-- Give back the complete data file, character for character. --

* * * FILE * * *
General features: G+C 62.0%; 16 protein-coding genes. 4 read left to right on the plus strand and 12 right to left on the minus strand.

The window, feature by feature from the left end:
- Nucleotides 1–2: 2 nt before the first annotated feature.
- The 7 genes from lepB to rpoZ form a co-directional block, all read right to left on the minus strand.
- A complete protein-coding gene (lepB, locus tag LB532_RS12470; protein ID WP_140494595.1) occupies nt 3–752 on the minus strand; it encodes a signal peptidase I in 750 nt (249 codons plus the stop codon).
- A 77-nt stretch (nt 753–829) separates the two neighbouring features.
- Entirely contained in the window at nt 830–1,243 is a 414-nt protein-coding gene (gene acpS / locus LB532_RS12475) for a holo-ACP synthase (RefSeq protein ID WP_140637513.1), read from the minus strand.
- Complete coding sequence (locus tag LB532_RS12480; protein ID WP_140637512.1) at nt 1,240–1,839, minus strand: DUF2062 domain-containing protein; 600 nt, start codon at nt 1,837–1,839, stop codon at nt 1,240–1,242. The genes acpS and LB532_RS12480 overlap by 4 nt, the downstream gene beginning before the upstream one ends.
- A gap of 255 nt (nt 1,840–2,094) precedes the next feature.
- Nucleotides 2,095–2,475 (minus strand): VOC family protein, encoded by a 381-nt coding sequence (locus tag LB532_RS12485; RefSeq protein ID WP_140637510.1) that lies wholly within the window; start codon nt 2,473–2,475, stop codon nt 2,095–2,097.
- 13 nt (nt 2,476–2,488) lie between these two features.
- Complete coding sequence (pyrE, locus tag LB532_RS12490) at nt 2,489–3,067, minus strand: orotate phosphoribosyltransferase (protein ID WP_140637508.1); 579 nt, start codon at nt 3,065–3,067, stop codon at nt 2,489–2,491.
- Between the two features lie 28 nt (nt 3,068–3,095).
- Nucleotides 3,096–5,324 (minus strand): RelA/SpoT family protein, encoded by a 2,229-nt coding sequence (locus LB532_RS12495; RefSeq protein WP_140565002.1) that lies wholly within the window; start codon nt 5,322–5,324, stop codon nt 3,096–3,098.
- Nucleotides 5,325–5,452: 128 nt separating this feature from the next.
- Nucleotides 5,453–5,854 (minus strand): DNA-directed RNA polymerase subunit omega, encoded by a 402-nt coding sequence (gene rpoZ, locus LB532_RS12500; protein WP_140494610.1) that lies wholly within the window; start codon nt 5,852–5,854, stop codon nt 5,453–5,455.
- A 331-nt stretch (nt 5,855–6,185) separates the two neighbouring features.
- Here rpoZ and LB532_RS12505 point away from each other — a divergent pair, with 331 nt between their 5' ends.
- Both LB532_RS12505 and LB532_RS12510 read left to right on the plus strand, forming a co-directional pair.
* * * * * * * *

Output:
General features: G+C 62.0%; 16 protein-coding genes. 4 read left to right on the plus strand and 12 right to left on the minus strand.

The window, feature by feature from the left end:
- Nucleotides 1–2: 2 nt before the first annotated feature.
- The 7 genes from lepB to rpoZ form a co-directional block, all read right to left on the minus strand.
- A complete protein-coding gene (lepB, locus tag LB532_RS12470; protein ID WP_140494595.1) occupies nt 3–752 on the minus strand; it encodes a signal peptidase I in 750 nt (249 codons plus the stop codon).
- A 77-nt stretch (nt 753–829) separates the two neighbouring features.
- Entirely contained in the window at nt 830–1,243 is a 414-nt protein-coding gene (gene acpS / locus LB532_RS12475) for a holo-ACP synthase (RefSeq protein ID WP_140637513.1), read from the minus strand.
- Complete coding sequence (locus tag LB532_RS12480; protein ID WP_140637512.1) at nt 1,240–1,839, minus strand: DUF2062 domain-containing protein; 600 nt, start codon at nt 1,837–1,839, stop codon at nt 1,240–1,242. The genes acpS and LB532_RS12480 overlap by 4 nt, the downstream gene beginning before the upstream one ends.
- A gap of 255 nt (nt 1,840–2,094) precedes the next feature.
- Nucleotides 2,095–2,475 (minus strand): VOC family protein, encoded by a 381-nt coding sequence (locus tag LB532_RS12485; RefSeq protein ID WP_140637510.1) that lies wholly within the window; start codon nt 2,473–2,475, stop codon nt 2,095–2,097.
- 13 nt (nt 2,476–2,488) lie between these two features.
- Complete coding sequence (pyrE, locus tag LB532_RS12490) at nt 2,489–3,067, minus strand: orotate phosphoribosyltransferase (protein ID WP_140637508.1); 579 nt, start codon at nt 3,065–3,067, stop codon at nt 2,489–2,491.
- Between the two features lie 28 nt (nt 3,068–3,095).
- Nucleotides 3,096–5,324 (minus strand): RelA/SpoT family protein, encoded by a 2,229-nt coding sequence (locus LB532_RS12495; RefSeq protein WP_140565002.1) that lies wholly within the window; start codon nt 5,322–5,324, stop codon nt 3,096–3,098.
- Nucleotides 5,325–5,452: 128 nt separating this feature from the next.
- Nucleotides 5,453–5,854 (minus strand): DNA-directed RNA polymerase subunit omega, encoded by a 402-nt coding sequence (gene rpoZ, locus LB532_RS12500; protein WP_140494610.1) that lies wholly within the window; start codon nt 5,852–5,854, stop codon nt 5,453–5,455.
- A 331-nt stretch (nt 5,855–6,185) separates the two neighbouring features.
- Here rpoZ and LB532_RS12505 point away from each other — a divergent pair, with 331 nt between their 5' ends.
- Both LB532_RS12505 and LB532_RS12510 read left to right on the plus strand, forming a co-directional pair.